Things to Consider

Photo of a beached whale bleeding into the water for a guide to whether or not the Faroe Islands are safe to visit

TÓRSHAVN, FAROE ISLANDS – JULY 23, 2010: 108 Long-finned pilot whales are beached and killed. On Faroe Islands people have been eating the meat and blubber from pilot whales for centuries/KasperFiil/Shutterstock

Here are a few additional safety tips for visiting the Faroe Islands:

  • Keep in mind that late summer is the whaling season. Despite widespread international outcry and protests from regional environmental groups, whale killings are still common community events in the territory. Even if you may personally disagree with this, try to keep your opinions to yourself when talking to locals. In July and August, if you notice many cars around a bay or harbor, that’s probably a sign of an ongoing whaling event.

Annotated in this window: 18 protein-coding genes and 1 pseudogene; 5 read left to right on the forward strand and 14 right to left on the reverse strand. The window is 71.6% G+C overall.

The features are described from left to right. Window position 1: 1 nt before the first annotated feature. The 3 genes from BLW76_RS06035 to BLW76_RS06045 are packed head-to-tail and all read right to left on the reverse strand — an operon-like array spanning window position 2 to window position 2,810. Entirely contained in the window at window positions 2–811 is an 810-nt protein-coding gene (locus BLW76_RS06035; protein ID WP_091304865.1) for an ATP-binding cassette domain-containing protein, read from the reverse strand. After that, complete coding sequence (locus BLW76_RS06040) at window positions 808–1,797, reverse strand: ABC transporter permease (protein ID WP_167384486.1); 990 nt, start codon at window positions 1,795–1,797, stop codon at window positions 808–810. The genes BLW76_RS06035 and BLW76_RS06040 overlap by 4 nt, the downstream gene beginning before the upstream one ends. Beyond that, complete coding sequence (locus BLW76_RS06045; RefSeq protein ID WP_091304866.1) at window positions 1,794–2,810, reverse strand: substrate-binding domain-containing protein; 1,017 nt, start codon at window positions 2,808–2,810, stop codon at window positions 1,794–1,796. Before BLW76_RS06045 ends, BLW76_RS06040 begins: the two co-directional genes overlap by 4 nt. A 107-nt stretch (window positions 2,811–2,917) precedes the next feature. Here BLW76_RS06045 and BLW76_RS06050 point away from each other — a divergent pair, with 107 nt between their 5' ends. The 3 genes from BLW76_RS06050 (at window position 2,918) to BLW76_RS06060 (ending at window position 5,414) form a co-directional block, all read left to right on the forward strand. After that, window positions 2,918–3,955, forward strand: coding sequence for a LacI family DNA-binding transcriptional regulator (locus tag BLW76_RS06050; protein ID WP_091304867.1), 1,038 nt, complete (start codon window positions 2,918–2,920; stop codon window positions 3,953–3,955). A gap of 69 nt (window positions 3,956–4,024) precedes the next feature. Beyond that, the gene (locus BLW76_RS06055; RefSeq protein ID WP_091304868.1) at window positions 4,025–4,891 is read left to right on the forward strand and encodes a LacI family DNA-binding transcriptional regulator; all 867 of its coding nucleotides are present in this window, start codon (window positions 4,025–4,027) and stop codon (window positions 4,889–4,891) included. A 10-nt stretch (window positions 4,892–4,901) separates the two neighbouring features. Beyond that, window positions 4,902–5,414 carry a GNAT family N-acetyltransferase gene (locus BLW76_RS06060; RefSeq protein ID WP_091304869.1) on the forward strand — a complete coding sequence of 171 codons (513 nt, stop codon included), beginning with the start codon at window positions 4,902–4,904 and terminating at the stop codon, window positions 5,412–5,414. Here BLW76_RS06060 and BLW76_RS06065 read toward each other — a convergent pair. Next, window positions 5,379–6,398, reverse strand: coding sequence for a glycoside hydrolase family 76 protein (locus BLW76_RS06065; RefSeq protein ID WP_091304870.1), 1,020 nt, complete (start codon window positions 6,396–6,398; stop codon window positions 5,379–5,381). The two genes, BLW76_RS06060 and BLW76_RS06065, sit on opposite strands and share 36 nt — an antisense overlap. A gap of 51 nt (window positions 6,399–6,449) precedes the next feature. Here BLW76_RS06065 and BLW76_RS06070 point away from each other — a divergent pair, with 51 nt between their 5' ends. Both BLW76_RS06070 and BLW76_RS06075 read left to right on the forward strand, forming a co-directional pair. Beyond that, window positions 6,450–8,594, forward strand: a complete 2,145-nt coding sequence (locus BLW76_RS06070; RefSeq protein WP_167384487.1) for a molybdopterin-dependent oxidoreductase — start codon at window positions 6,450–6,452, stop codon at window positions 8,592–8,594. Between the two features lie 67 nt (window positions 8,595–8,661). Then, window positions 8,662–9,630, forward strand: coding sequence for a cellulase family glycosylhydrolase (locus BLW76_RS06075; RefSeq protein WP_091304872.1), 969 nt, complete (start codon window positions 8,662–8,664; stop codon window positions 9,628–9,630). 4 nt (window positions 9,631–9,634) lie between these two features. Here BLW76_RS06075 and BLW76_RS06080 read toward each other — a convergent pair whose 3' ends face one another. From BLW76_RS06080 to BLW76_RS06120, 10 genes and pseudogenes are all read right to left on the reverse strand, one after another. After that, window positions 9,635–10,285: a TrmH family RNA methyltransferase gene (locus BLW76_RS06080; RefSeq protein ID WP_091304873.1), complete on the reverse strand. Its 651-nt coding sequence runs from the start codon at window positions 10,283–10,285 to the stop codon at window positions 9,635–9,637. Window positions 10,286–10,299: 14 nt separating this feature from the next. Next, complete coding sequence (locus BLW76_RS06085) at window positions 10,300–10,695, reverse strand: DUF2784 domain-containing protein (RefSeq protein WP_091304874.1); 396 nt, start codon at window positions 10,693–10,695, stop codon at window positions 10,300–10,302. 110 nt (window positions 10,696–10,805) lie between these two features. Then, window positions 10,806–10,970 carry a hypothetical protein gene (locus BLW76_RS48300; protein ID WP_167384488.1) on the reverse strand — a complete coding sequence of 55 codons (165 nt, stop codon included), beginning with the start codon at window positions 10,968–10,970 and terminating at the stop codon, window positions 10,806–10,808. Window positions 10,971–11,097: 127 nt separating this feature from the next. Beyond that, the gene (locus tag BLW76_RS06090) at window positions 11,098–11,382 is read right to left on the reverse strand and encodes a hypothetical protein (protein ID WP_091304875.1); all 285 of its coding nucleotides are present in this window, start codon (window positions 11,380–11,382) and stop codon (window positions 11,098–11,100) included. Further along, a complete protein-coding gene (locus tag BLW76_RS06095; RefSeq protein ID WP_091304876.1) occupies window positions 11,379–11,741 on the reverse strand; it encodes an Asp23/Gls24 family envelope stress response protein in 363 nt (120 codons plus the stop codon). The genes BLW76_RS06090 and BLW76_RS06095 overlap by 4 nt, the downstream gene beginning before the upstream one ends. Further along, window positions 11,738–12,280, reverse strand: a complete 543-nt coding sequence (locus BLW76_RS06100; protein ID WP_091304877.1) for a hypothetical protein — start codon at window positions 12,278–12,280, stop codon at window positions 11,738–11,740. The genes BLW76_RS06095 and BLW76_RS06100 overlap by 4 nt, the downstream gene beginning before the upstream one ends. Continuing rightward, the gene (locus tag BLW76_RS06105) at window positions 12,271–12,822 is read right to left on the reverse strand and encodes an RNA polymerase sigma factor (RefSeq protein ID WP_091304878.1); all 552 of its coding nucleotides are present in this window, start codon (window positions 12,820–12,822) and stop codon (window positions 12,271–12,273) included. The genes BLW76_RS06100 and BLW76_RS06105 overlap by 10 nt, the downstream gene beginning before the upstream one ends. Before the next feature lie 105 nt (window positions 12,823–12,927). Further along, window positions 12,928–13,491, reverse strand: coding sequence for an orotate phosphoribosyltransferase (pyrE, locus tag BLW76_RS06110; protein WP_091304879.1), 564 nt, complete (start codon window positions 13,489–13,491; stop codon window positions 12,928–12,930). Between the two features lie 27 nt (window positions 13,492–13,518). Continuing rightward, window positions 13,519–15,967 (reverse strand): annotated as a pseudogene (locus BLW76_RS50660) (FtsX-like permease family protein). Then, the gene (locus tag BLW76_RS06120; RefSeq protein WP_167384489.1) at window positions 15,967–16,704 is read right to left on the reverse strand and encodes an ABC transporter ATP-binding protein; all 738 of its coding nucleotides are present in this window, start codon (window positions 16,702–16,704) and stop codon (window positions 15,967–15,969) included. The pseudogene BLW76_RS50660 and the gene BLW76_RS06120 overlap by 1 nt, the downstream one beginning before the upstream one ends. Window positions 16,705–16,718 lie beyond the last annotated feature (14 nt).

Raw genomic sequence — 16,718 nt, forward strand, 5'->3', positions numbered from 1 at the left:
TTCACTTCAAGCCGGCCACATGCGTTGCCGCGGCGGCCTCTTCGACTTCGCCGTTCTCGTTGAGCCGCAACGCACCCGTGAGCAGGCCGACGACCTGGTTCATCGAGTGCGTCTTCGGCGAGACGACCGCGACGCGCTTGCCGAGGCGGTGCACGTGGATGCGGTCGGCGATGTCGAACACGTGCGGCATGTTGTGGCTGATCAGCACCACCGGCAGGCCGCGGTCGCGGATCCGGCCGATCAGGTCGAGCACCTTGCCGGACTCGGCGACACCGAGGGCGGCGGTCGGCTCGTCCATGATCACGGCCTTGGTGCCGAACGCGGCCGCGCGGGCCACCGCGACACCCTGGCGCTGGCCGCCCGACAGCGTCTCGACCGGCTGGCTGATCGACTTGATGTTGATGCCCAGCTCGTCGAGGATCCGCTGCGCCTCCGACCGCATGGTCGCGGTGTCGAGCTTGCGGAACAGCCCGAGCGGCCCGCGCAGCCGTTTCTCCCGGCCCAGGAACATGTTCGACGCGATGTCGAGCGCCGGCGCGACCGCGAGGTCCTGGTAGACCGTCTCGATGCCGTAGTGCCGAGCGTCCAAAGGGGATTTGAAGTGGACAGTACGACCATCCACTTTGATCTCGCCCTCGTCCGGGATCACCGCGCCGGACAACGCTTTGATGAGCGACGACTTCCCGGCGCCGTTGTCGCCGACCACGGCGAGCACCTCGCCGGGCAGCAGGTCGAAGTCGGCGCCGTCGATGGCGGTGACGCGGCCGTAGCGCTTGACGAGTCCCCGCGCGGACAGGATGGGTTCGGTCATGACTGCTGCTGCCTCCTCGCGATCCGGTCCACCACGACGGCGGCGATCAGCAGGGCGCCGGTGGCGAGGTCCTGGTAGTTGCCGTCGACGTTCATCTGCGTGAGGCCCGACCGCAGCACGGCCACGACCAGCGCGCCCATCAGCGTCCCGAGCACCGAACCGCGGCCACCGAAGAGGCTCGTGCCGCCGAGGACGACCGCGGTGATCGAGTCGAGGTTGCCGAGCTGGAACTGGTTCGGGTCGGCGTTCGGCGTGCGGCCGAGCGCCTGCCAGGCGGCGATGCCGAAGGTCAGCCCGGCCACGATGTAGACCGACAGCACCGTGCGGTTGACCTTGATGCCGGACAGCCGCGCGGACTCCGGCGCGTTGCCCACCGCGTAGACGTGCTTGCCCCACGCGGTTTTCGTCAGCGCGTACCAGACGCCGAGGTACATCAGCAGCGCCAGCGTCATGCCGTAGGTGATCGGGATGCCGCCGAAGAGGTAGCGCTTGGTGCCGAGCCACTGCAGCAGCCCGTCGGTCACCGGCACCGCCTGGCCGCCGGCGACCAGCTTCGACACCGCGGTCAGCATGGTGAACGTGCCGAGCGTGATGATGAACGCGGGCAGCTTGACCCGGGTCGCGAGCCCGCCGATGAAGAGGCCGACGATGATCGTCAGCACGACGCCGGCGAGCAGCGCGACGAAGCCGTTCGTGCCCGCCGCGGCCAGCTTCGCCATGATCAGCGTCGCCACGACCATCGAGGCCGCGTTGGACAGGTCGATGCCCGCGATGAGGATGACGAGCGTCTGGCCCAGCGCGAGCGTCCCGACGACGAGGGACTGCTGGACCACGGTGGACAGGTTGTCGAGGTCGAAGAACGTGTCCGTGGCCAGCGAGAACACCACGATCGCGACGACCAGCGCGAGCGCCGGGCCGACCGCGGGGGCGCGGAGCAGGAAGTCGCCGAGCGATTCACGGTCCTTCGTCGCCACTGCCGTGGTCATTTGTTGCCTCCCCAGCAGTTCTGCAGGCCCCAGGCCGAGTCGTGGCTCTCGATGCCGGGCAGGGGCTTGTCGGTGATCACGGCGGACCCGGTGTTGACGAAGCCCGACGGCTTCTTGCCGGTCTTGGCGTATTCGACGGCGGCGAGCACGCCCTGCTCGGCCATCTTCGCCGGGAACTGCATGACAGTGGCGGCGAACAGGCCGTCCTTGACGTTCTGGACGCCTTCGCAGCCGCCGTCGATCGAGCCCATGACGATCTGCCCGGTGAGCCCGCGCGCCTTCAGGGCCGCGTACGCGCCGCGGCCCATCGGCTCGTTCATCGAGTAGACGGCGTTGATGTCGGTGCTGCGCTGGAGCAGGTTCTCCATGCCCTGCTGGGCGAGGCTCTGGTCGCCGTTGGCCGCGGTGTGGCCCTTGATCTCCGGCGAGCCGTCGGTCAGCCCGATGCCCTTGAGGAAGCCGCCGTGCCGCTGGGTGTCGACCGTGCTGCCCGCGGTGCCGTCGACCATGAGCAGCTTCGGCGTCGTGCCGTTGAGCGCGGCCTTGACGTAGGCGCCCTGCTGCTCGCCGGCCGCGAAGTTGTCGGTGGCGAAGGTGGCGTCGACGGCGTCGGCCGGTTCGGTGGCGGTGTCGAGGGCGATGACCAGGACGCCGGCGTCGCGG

• The emergency number in the Faroe Islands is 112. Call this number in case of any emergency and the authorities will help you.
  • Buy good travel insurance. The territory only has agreements to honor the national insurance of a few countries, so check if yours is on your list. You need the insurance to cover any medical treatments and potential evacuation from remote areas.
  • If you are driving, be careful of rural roads. Some are very narrow and still made of gravel.

Frequently Asked Questions

Guy in a yellow coat pictured walking along the cliffside in Kalsoy Island for a guide to whether or not the Faroe Islands are safe to visit


Here are some common questions you might want to know about the Faroe Islands:

Is it worth going to Faroe Islands?